Take the remaining tomatoes, squeeze out their seeds and cut the flesh into rough 1cm dice and put to one side. Once the soup is cold, blend in a liquidiser until smooth with the rest of the roughly chopped tomatoes and the coriander stalks, then strain into a clean container, season to taste and refrigerate until nice and cold. Alternatively, you can speed up the process by placing it in the freezer and giving it an occasional stir.

Toast the rest of the cumin seeds under a medium grill and roughly chop the coriander. To serve, mix the coriander and tomatoes with the soup and ladle into soup bowls then scatter the cumin seeds on top.

Cucumber and lovage soup with crispy haloumi

Serves 4

Cucumber consists mostly of water, so it needs gentle and brief cooking to help it blend smoothly and bring out the flavours and to help prevent it separating once it's blended and chilled. Don't be tempted to add more lovage as it will really overpower the soup

1 small leek, roughly chopped and washed
1tbsp rapeseed or olive oil
2tsp plain flour
2 cucumbers, halved lengthways, seeds removed and disgarded and the flesh roughly chopped (reserve a quarter of one for garnish)
600ml vegetable stock
Salt and freshly ground black pepper
6-8 lovage leaves

For the garnish

150g haloumi, cut into 1cm cubes
1tbsp olive oil

Gently cook the leek in the olive oil, in a covered pan, for 2-3 minutes until soft. Add the flour, stir well, then gradually add the vegetable stock, bring to the boil and simmer gently for 15 minutes. Add the cucumber and lovage leaves and remove from the heat. Blend in a liquidiser until very smooth. Strain through a medium-meshed sieve (a fine mesh will trap too many bits) into a bowl set over some iced water to cool it quickly and prevent discolouring. Season to taste. Meanwhile, finely dice the rest of the reserved cucumber as small as you can and stir into the soup.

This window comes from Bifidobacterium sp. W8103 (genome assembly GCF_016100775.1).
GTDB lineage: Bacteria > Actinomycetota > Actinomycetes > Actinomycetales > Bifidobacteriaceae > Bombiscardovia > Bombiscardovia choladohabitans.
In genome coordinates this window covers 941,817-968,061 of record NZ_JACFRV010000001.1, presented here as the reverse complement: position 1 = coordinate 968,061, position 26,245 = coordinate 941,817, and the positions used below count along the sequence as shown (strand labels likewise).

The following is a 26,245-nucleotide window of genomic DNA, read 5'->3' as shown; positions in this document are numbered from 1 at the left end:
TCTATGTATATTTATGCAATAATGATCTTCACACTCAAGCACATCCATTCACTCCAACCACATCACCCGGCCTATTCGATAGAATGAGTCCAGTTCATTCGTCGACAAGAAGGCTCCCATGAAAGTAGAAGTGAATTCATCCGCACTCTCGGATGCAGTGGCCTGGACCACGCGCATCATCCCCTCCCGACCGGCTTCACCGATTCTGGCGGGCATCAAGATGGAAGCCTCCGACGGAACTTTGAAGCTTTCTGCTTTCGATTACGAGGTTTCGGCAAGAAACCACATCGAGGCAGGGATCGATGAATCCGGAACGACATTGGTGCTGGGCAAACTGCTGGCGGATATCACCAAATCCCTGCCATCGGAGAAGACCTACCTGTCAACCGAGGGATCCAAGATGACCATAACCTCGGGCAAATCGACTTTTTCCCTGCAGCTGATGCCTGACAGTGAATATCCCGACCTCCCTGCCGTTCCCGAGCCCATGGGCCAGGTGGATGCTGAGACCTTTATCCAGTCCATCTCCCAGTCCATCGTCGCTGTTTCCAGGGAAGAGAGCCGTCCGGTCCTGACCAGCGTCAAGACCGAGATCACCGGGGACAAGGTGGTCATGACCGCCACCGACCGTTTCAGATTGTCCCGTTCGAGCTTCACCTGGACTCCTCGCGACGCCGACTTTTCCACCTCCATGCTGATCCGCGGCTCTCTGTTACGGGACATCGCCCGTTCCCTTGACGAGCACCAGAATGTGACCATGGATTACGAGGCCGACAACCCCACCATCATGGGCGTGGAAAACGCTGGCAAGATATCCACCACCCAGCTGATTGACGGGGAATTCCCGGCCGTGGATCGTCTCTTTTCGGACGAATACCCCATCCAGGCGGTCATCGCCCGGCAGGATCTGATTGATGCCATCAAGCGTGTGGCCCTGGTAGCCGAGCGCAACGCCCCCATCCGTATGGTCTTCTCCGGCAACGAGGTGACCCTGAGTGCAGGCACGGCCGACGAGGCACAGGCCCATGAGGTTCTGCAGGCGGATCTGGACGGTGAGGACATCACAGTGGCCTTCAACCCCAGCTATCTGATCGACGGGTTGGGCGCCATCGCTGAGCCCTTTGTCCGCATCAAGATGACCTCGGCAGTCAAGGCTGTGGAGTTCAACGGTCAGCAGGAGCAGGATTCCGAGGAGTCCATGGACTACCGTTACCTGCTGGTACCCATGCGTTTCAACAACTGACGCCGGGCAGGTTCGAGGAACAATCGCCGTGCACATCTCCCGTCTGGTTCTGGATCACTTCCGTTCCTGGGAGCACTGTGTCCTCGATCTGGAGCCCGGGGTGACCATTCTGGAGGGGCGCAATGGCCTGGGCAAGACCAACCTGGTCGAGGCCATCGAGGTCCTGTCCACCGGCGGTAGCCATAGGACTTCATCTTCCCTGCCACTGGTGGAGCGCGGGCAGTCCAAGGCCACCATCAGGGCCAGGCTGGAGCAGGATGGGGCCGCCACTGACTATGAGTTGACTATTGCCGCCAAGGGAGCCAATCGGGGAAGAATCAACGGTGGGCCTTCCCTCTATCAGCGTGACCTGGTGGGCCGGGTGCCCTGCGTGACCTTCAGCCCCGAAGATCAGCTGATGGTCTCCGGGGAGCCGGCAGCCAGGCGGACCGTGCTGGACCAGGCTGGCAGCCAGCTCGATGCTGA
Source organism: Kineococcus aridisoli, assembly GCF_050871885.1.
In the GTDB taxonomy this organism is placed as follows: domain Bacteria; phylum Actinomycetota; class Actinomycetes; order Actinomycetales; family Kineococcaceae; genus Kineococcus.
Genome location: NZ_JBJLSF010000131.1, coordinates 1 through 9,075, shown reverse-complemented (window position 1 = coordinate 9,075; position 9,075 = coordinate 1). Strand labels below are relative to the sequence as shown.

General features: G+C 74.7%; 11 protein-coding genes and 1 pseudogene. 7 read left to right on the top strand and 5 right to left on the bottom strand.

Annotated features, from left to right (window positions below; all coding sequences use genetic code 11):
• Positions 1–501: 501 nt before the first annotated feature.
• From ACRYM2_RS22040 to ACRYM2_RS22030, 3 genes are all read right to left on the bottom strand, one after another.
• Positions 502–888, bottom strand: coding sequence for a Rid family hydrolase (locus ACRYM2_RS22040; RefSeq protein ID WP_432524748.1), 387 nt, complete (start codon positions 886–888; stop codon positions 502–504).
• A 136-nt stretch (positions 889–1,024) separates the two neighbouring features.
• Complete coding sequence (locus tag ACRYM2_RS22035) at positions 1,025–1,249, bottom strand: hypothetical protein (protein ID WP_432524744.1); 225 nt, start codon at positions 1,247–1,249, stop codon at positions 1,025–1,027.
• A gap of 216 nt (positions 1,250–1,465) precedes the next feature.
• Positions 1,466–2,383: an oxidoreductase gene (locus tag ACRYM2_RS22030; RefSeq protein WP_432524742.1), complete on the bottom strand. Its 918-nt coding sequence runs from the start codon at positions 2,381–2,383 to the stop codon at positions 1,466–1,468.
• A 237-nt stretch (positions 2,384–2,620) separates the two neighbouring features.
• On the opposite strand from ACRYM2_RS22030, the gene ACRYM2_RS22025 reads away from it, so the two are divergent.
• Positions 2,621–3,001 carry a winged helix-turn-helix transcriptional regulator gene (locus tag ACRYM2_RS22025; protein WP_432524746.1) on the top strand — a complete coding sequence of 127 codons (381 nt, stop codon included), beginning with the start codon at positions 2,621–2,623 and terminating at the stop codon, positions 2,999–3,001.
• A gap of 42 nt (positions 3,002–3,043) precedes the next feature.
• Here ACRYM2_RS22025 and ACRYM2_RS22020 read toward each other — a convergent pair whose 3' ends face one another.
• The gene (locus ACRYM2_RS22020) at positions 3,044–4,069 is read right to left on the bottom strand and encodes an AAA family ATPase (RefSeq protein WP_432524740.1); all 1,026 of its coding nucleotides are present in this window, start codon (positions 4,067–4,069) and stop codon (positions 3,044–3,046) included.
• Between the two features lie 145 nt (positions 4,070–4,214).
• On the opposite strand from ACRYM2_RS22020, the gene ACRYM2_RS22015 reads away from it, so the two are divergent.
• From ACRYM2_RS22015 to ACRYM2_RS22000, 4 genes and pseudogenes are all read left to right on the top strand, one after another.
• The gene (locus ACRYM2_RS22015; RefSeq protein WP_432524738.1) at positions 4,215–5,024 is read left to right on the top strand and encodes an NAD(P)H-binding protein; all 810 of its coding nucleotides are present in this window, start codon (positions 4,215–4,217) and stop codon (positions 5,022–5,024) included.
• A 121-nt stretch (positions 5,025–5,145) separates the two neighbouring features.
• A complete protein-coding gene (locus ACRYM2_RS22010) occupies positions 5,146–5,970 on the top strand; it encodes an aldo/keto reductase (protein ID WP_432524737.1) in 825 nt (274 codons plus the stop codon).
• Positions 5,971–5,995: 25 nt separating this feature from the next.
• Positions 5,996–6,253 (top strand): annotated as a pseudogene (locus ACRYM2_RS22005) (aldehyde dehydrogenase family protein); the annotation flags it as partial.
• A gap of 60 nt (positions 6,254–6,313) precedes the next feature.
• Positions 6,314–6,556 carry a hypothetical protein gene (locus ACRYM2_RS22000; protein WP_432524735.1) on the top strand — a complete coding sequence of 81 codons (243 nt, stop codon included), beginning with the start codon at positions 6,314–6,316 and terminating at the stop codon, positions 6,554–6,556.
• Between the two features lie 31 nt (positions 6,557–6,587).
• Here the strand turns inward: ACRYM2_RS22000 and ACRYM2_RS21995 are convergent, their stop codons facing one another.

Heat the olive oil in a heavy, preferably non-stick, pan and cook the haloumi on high for 2-3 minutes, turning as it's cooking until it's crisp, then drain on some kitchen paper.

To serve, pour the soup into large chilled soup bowls and scatter the haloumi on top

Bolting herb soup

Serves 4-6

If, like me, you have a herb and salad garden that gets a little out of control at times and your plants start bolting, don't panic. The occasional cut back will certainly encourage growth and I like to serve the odd herb flower and bolting top in a salad or make a chilled soup like this.

Don't be tempted to use strong herbs or salads – thyme and lovage, for example, can kill a dish like this. But rocket tops and flowers are fine.

The tops from 2-3 spring onions or leeks or a handful of chive tops
1tbsp rapeseed oil
1tbsp flour
1.5 litres vegetable stock
Salt and freshly ground black pepper
2-3 large handfuls of herb and salad tops or the herbs themselves ( basil, chives, parsley, parcel, tarragon, salad tops etc)

Gently cook the spring onions, leeks or chives for 30 seconds or so in the vegetable oil. Add the flour and stir well, then gradually add the vegetable stock and any stalks from your herbs and season. Bring to the boil and simmer gently for 20 minutes. Add the bolted tops and/or herbs and simmer for 2 further minutes, and only then remove from the heat.

Blend until smooth in a liquidiser then strain through a medium strainer, as a fine- meshed sieve will not allow some of the bits of herbs through. To keep its green colour, you need to cool the soup down as quickly as possible, so put the bowl of strained soup over another bowl of iced water. Re-season if necessary and serve from the fridge.

If you feel like it, garnish with finely chopped herbs, crème fraîche or even fresh goat's cheese or curd.